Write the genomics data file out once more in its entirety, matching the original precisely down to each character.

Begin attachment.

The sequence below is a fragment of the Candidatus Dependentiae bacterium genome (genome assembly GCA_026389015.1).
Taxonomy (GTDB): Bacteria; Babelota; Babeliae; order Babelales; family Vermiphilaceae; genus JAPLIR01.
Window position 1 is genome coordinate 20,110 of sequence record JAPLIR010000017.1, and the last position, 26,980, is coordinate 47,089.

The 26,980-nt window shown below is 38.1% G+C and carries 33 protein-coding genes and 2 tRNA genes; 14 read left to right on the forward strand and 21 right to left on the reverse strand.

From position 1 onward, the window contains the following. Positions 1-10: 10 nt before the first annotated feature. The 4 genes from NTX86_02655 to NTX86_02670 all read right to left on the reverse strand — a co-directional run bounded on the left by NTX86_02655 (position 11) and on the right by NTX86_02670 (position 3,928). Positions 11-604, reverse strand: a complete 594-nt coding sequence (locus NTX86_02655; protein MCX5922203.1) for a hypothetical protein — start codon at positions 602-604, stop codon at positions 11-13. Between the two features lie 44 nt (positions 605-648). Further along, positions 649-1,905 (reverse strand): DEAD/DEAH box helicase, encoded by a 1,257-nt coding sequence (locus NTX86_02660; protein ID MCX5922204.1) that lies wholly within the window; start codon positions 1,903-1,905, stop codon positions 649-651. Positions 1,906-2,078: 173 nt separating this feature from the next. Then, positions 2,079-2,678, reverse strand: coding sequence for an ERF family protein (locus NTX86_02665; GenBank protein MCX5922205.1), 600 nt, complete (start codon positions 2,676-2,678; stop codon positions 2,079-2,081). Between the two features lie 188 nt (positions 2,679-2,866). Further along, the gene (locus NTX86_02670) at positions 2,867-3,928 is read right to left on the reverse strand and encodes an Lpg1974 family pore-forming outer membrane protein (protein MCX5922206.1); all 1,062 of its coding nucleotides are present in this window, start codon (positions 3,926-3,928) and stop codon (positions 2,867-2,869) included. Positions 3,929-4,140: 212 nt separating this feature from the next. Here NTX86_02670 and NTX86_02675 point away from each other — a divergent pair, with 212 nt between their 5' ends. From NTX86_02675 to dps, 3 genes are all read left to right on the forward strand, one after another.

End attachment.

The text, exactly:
The sequence below is a fragment of the Candidatus Dependentiae bacterium genome (genome assembly GCA_026389015.1).
Taxonomy (GTDB): Bacteria; Babelota; Babeliae; order Babelales; family Vermiphilaceae; genus JAPLIR01.
Window position 1 is genome coordinate 20,110 of sequence record JAPLIR010000017.1, and the last position, 26,980, is coordinate 47,089.

The 26,980-nt window shown below is 38.1% G+C and carries 33 protein-coding genes and 2 tRNA genes; 14 read left to right on the forward strand and 21 right to left on the reverse strand.

From position 1 onward, the window contains the following. Positions 1-10: 10 nt before the first annotated feature. The 4 genes from NTX86_02655 to NTX86_02670 all read right to left on the reverse strand — a co-directional run bounded on the left by NTX86_02655 (position 11) and on the right by NTX86_02670 (position 3,928). Positions 11-604, reverse strand: a complete 594-nt coding sequence (locus NTX86_02655; protein MCX5922203.1) for a hypothetical protein — start codon at positions 602-604, stop codon at positions 11-13. Between the two features lie 44 nt (positions 605-648). Further along, positions 649-1,905 (reverse strand): DEAD/DEAH box helicase, encoded by a 1,257-nt coding sequence (locus NTX86_02660; protein ID MCX5922204.1) that lies wholly within the window; start codon positions 1,903-1,905, stop codon positions 649-651. Positions 1,906-2,078: 173 nt separating this feature from the next. Then, positions 2,079-2,678, reverse strand: coding sequence for an ERF family protein (locus NTX86_02665; GenBank protein MCX5922205.1), 600 nt, complete (start codon positions 2,676-2,678; stop codon positions 2,079-2,081). Between the two features lie 188 nt (positions 2,679-2,866). Further along, the gene (locus NTX86_02670) at positions 2,867-3,928 is read right to left on the reverse strand and encodes an Lpg1974 family pore-forming outer membrane protein (protein MCX5922206.1); all 1,062 of its coding nucleotides are present in this window, start codon (positions 3,926-3,928) and stop codon (positions 2,867-2,869) included. Positions 3,929-4,140: 212 nt separating this feature from the next. Here NTX86_02670 and NTX86_02675 point away from each other — a divergent pair, with 212 nt between their 5' ends. From NTX86_02675 to dps, 3 genes are all read left to right on the forward strand, one after another.